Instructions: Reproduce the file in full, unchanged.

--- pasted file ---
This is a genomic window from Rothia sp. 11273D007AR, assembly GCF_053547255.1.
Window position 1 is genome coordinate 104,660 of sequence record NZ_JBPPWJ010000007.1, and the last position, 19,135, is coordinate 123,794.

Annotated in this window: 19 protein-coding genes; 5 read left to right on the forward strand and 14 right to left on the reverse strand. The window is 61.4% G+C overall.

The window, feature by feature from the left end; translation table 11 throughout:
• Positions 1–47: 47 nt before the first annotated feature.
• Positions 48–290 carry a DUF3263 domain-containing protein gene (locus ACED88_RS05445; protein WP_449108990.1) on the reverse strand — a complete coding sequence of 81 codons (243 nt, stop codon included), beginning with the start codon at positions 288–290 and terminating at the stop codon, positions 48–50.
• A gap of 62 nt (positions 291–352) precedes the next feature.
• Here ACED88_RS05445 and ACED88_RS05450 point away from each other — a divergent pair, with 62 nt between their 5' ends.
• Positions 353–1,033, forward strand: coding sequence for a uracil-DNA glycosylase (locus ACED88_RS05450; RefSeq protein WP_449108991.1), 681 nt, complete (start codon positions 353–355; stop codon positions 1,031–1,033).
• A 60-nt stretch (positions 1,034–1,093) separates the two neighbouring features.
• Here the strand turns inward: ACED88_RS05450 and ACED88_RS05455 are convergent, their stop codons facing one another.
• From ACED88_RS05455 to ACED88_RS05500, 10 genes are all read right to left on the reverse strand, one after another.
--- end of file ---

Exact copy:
This is a genomic window from Rothia sp. 11273D007AR, assembly GCF_053547255.1.
Window position 1 is genome coordinate 104,660 of sequence record NZ_JBPPWJ010000007.1, and the last position, 19,135, is coordinate 123,794.

Annotated in this window: 19 protein-coding genes; 5 read left to right on the forward strand and 14 right to left on the reverse strand. The window is 61.4% G+C overall.

The window, feature by feature from the left end; translation table 11 throughout:
• Positions 1–47: 47 nt before the first annotated feature.
• Positions 48–290 carry a DUF3263 domain-containing protein gene (locus ACED88_RS05445; protein WP_449108990.1) on the reverse strand — a complete coding sequence of 81 codons (243 nt, stop codon included), beginning with the start codon at positions 288–290 and terminating at the stop codon, positions 48–50.
• A gap of 62 nt (positions 291–352) precedes the next feature.
• Here ACED88_RS05445 and ACED88_RS05450 point away from each other — a divergent pair, with 62 nt between their 5' ends.
• Positions 353–1,033, forward strand: coding sequence for a uracil-DNA glycosylase (locus ACED88_RS05450; RefSeq protein WP_449108991.1), 681 nt, complete (start codon positions 353–355; stop codon positions 1,031–1,033).
• A 60-nt stretch (positions 1,034–1,093) separates the two neighbouring features.
• Here the strand turns inward: ACED88_RS05450 and ACED88_RS05455 are convergent, their stop codons facing one another.
• From ACED88_RS05455 to ACED88_RS05500, 10 genes are all read right to left on the reverse strand, one after another.